Now available in a Blu-ray from Shout! Factory that puts MGM’s 2011 burn-on-demand release to utter shame, the film stars William Devane (the POTUS of last summer’s The Dark Knight Rises) as Maj. Charles Rane. After spending a grueling seven years as a prisoner of war, he returns home to San Antonio, Texas, to a wife who emotionally has moved on and a child who never knew him.
“I had everything worked out,” says Rayne, “but nothing’s going the way I planned.”
And how! As if learning your spouse’s heart now belongs to another man wasn’t bad enough, Rayne receives a hero’s welcome that feels hollow, despite the chest full of silver dollars he’s gifted. Money-hungry thugs led by a sweaty James Best (TV’s The Dukes of Hazzard) invade his home, taking not only Rayne’s right hand, but the lives of his family.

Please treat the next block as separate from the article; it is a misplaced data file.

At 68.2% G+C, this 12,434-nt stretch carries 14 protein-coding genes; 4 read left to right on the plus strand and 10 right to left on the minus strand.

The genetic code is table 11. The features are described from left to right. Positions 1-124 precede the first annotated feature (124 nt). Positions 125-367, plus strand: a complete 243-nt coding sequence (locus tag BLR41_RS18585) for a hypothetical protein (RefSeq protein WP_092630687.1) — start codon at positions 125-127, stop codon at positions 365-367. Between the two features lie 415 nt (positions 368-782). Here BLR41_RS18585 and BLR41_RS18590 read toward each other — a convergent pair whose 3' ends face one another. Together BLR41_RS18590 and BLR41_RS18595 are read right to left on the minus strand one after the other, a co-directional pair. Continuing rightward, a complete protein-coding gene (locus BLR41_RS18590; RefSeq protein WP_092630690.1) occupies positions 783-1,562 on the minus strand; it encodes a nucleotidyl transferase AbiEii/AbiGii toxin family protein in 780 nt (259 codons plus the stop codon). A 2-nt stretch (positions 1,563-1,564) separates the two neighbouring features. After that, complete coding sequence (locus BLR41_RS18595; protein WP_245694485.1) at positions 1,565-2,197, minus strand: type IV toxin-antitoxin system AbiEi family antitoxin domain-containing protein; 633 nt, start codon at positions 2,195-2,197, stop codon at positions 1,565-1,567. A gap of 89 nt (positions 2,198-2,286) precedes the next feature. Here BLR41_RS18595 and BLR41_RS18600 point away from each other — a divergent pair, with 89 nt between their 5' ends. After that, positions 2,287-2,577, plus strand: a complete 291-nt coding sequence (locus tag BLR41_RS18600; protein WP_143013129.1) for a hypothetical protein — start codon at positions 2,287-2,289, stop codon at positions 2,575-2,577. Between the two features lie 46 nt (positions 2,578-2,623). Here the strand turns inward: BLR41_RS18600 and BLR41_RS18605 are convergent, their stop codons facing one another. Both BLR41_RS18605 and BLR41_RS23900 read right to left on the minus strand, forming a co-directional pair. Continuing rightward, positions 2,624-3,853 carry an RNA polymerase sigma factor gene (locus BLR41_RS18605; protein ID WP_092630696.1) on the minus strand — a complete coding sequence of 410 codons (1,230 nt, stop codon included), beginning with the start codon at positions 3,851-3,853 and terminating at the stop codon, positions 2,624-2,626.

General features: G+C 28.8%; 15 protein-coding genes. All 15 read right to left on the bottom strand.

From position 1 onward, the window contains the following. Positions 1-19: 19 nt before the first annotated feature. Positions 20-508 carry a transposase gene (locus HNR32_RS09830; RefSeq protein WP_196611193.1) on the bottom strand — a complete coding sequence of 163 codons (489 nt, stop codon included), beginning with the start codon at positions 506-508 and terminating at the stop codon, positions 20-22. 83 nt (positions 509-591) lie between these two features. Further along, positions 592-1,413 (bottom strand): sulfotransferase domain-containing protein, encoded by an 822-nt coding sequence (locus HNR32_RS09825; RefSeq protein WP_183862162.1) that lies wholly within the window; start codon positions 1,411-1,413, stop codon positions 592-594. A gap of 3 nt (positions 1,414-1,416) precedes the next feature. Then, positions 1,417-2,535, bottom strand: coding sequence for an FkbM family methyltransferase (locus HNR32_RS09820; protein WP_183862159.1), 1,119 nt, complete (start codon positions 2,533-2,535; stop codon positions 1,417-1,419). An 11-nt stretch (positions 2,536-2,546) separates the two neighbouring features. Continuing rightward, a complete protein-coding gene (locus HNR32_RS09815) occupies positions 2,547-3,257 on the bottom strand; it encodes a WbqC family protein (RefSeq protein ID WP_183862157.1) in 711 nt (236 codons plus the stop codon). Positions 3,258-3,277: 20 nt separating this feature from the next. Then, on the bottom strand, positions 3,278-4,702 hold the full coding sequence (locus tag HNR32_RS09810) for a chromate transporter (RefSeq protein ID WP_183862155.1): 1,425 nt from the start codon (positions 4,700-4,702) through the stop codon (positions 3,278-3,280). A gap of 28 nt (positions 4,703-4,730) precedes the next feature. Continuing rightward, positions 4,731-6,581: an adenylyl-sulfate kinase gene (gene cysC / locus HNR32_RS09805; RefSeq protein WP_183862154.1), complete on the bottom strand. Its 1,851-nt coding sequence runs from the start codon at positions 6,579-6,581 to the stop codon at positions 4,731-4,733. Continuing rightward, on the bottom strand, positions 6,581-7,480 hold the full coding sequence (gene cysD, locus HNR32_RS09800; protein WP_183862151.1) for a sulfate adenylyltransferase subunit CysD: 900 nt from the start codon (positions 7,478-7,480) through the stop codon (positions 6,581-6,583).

One hook prosthetic later, Rayne plots revenge. Because he has nothing more to lose, Rolling Thunder plays out like the PTSD-afflicted cousin of Martin Scorsese’s Taxi Driver; the two films share Paul Schrader as screenwriter.
Director John Flynn (The Outfit), the crime drama is gripping, compelling and just a bit … well, twisted. (No wonder Quentin Tarantino borrowed the title when naming his cult-flick distribution company.) Devane delivers one hell of a performance as the broken soldier, simmering toward madness in a well-meaning hometown in which he no longer fits. While known mostly for his work on the tube (spending a decade on TV’s Knots Landing will do that to a guy), Devane is severely underrated, which this long-overdue release reveals.
Promo material aside, the only extra finds Devane, Schrader and co-star Tommy Lee Jones (Lincoln) sitting down for a new, 21-minute retrospective. It’s notable less for any information revealed and more for the unruly, white nasal hairs of co-scripter Heywood Gould. —Rod Lott
Hey! Read This:
• The Dark Knight Rises Blu-ray review
• The Dukes: The Complete Series DVD review
• Lincoln film review
• The Outfit DVD review
• Quentin Tarantino’s Rolling Thunder Pictures Triple Feature DVD review